Sarah Palin responded Wednesday to critics who have tied her rhetoric to Saturday's massacre in Tucson, Ariz., but her speech has sparked further debate over whether the former Alaska governor is presidential timber. In a video posted online, Palin said those who blamed her for inciting violence with her now-notorious "crosshairs" election map were being irresponsible and manufacturing a "blood libel." Critics said Palin was being insensitive, because the term refers to a notorious smear of Jews — and Rep. Gabrielle Giffords, who was critically wounded in the Tucson rampage, is Jewish. Does Palin's forceful response indicate that she's a born leader, or that she is unfit to be president? (Watch the Media Matters CEO lash out at Palin)
Palin blew a chance to show leadership: Sarah Palin never misses "an opportunity to miss an opportunity," says Ezra Klein in The Washington Post. She has every right to "feel aggrieved" by the unfair attempts to blame her for the Arizona shootings. That's why this was the perfect moment for her "to look very big" by saying "we all sometimes go too far" but we should try to do better. Instead, she chose to attack her critics, and wound up looking "very small." That's not leadership.
"Sarah Palin's missed opportunity"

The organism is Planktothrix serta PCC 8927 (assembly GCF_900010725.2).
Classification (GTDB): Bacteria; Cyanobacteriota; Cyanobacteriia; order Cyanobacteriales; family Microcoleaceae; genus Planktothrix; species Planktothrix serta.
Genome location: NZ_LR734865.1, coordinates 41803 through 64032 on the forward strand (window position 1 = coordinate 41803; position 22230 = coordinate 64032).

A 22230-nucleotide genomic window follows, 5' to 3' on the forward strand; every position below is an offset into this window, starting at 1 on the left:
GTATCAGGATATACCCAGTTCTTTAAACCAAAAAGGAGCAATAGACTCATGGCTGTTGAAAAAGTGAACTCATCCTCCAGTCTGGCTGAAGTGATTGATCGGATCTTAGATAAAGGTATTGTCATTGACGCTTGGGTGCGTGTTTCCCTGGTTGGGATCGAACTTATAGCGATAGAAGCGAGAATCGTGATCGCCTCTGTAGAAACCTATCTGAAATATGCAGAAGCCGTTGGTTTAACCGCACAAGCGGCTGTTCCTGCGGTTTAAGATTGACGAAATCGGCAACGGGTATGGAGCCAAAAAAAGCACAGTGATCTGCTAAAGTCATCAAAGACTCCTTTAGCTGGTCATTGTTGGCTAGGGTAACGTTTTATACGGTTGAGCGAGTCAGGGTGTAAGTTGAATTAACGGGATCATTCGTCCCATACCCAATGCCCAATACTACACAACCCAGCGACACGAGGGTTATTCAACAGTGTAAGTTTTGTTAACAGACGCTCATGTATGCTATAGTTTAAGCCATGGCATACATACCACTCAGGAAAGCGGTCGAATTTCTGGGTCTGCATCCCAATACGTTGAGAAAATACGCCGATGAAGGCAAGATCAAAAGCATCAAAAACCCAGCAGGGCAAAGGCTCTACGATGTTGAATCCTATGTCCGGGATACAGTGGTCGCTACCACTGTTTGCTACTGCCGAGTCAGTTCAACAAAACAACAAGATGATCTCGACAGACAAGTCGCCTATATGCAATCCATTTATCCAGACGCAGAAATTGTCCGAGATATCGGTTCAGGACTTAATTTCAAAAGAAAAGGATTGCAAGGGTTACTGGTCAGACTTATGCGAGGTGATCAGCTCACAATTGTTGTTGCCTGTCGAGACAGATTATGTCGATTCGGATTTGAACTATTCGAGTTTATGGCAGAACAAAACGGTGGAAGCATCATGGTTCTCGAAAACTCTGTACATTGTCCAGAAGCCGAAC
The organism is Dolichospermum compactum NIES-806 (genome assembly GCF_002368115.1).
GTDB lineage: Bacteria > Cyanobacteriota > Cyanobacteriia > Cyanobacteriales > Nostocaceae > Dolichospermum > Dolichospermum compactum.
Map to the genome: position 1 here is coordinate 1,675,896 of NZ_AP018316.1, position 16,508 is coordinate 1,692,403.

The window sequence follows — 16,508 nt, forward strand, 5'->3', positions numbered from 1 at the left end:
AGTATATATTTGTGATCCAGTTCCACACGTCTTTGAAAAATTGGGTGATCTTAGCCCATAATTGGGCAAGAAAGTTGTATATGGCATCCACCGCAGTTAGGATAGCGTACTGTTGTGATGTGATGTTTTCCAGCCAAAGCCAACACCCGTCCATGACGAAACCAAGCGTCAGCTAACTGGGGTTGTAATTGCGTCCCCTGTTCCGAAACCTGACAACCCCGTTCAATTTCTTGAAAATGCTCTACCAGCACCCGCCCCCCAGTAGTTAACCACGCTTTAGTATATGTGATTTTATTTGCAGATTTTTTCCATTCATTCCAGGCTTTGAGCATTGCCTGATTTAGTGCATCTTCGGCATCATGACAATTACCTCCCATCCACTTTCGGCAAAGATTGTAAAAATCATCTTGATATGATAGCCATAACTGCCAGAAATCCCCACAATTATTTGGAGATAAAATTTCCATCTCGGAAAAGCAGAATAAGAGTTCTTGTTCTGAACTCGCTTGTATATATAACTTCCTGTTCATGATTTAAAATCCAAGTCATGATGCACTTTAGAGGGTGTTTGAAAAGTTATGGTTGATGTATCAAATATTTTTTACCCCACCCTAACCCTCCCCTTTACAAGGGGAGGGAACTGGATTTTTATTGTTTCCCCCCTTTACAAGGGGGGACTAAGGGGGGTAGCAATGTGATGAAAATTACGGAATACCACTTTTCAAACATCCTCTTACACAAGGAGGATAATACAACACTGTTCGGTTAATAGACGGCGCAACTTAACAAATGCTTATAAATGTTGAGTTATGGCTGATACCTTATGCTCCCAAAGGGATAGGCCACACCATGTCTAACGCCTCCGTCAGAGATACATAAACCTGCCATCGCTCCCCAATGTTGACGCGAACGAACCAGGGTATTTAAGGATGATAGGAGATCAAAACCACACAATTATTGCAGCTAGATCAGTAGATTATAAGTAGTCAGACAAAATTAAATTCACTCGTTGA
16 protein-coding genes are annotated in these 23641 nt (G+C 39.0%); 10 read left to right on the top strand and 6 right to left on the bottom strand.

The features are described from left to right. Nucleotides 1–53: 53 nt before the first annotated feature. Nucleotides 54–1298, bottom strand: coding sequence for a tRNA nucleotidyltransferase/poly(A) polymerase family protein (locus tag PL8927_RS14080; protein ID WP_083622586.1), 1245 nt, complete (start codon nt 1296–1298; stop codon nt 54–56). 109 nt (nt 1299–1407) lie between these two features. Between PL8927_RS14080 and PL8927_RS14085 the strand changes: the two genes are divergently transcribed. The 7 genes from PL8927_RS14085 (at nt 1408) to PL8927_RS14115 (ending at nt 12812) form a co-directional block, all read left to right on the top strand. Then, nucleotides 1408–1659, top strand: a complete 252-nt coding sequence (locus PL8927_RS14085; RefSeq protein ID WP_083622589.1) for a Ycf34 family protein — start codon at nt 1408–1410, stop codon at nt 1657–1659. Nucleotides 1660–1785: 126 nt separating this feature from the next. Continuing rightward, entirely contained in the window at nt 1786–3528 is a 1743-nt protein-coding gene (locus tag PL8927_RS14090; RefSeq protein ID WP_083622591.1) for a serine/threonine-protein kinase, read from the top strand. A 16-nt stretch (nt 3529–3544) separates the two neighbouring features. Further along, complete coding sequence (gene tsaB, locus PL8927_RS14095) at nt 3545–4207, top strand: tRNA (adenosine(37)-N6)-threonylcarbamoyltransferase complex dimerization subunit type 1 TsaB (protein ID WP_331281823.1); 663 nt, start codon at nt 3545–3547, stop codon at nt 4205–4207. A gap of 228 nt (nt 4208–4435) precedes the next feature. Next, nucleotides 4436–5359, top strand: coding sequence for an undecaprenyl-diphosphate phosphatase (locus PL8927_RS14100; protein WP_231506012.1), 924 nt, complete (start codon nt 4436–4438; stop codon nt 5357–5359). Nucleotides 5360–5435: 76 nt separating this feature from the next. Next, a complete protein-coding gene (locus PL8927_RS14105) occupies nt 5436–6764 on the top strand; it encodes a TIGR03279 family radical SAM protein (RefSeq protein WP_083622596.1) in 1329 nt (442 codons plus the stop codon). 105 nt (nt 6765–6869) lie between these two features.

This shows why Palin is a presidential contender: Once again, Palin has demonstrated why, if she runs, she'll be a favorite to win the GOP nomination, says Charles Babington of the Associated Press. While plenty of people are questioning the wisdom of use of the term "blood libel," others say her tactics, especially her "selective use of Facebook and Twitter," are "savvy and effective." Palin knows how to get national attention whenever she wants it, and her "provocative words" keep her in the public eye while her more cautious rivals get overlooked.
"On shootings and politics, Palin has her own rules"
The contrast with Obama's response was striking: Palin's "angry denunciation and counter-attack" against her critics showed she's incapable of rising above "grievance-based politics," says Jonathan Martin in Politico. President Obama's dignified speech at the memorial for the six people killed in Tucson — now that was presidential. Palin's petty sniping only "made Obama look even bigger" by comparison.
"Barack Obama takes opportunity Sarah Palin missed"